|By TAP Staff| The English High Court has ruled in favour of Iran’s Bank Mellat in a dispute with HM Treasury and the decision clears the way for bank to pursue its claim of £2.3 billion in damages against the Treasury.
According to a statement by Zaiwalla & Co. Solicitors, the law firm acting on behalf Bank Mellat, the Treasury plead as a preliminary issue whether, in light of the Judgment of the Supreme Court in favour of Bank Mellat that the Treasury did not act in a way which was incompatible with the Bank’s rights under the European Convention on Human Rights, it was open to HM Treasury to defend the Bank’s damages claim. Bank Mellat challenged this defence of the Treasury as being unarguable and abusive, being an impermissible attempt to go behind the judgment of the Supreme Court. In his Judgment, Flaux J. decided that it was not open to the Treasury to contend this when majority of the Supreme Court has decided that it did.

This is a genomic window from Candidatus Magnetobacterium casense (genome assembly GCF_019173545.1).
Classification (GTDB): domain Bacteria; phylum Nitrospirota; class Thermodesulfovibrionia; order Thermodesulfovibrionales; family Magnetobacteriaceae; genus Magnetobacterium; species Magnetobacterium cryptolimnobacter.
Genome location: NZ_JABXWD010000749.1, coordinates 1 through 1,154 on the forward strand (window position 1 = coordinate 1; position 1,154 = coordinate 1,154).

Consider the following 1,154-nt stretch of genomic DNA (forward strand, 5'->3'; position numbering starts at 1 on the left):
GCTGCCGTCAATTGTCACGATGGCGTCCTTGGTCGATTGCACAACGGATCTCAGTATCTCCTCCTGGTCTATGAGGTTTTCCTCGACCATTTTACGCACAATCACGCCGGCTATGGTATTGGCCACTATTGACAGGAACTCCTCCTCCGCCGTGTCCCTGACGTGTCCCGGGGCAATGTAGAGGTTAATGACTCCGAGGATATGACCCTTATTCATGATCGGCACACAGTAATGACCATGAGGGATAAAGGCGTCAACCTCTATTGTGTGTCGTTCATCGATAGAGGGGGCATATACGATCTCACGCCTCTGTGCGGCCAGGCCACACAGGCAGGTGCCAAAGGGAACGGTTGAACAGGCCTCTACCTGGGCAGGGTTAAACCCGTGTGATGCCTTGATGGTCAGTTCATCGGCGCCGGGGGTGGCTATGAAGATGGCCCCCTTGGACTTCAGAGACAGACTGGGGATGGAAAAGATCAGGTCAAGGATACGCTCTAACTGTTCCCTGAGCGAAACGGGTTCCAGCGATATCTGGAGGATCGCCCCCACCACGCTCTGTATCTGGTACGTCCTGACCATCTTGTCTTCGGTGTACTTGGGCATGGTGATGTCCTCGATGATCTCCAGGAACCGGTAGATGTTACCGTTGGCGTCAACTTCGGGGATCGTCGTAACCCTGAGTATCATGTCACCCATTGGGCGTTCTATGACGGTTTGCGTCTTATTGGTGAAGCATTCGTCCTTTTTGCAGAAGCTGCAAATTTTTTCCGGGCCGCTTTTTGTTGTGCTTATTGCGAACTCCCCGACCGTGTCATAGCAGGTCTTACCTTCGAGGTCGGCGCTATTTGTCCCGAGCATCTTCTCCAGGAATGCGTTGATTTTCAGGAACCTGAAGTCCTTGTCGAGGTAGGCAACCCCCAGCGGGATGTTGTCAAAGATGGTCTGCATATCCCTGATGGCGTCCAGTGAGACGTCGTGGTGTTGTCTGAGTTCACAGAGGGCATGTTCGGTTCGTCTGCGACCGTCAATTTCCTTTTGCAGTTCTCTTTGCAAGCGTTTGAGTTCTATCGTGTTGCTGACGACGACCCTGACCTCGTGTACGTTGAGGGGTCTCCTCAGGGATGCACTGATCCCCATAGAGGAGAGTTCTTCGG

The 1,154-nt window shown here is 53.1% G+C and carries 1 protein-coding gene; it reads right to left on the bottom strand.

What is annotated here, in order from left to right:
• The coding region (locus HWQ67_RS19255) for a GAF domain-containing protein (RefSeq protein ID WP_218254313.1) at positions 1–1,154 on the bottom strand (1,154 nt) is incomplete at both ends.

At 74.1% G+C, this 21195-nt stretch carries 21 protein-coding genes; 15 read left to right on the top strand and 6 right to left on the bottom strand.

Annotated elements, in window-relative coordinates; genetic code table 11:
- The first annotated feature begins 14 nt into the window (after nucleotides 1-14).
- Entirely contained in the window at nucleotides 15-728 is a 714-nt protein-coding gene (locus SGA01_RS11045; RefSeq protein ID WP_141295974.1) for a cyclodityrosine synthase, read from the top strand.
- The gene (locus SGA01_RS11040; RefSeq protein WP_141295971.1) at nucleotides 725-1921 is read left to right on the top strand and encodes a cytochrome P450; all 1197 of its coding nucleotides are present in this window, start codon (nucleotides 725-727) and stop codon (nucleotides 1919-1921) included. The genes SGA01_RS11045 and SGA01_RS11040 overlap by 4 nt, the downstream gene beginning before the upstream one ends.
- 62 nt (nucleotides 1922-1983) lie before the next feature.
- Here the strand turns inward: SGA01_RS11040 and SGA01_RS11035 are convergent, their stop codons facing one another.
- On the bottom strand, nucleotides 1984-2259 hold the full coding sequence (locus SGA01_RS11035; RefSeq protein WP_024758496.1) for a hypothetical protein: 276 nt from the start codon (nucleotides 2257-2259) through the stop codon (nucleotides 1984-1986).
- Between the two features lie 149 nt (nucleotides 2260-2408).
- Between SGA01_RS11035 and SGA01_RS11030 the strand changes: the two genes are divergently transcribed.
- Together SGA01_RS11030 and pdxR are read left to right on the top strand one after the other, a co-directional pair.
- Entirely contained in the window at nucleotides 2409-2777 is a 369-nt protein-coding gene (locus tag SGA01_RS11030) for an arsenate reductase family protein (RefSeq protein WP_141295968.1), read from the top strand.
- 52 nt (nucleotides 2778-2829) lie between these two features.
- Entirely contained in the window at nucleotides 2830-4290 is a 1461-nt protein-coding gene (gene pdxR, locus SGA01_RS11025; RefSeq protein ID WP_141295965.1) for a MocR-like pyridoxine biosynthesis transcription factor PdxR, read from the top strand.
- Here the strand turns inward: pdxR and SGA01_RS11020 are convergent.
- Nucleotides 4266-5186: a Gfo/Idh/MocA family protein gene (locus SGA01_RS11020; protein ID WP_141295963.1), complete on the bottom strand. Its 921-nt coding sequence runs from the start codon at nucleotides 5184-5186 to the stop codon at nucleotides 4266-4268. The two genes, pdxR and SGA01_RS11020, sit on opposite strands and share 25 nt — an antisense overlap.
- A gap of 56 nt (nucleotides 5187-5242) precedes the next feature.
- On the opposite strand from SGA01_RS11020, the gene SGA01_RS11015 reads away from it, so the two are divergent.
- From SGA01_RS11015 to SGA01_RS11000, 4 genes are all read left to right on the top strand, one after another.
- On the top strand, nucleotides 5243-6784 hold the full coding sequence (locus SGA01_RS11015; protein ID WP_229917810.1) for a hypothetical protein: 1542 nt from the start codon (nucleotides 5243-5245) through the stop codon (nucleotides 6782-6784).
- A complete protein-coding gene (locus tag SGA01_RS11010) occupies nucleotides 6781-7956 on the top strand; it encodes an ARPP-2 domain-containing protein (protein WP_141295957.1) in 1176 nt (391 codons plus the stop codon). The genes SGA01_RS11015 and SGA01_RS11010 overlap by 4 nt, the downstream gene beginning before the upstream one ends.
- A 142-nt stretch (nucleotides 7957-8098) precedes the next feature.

The Treasury raised as a preliminary issue as to what possessions Bank Mellat could seek as damages. The Treasury argued that the only ‘possessions’ of the Bank with which the Order could have interfered with are “unperformed concluded transactions” and “marketable goodwill represented by or referable to any such unperformed concluded transactions”.
Flaux J. decided that once it was established that there had been an unlawful interference with possessions for the purposes of Article 1 of Protocol 1 to the European Convention, damages were recoverable for whatever loss and damage could be established as having been suffered as a consequence of the unlawful interference. This includes consequential losses such as the loss of future earnings or profits, not constrained by whether what is claimed by way of loss is itself a “possession”, but only by whether the loss claimed was caused by the unlawful interference with the relevant possessions which the Court has found.
On all three preliminary issues, Justice Flaux dismissed HM Treasury’s arguments and a timetable for the damages trial has now been set.
The judgement reached by Justice Flaux is the latest ruling favouring the Bank’s pursuit of a damages claim which is estimated to be £2.3billion (USD$4billion).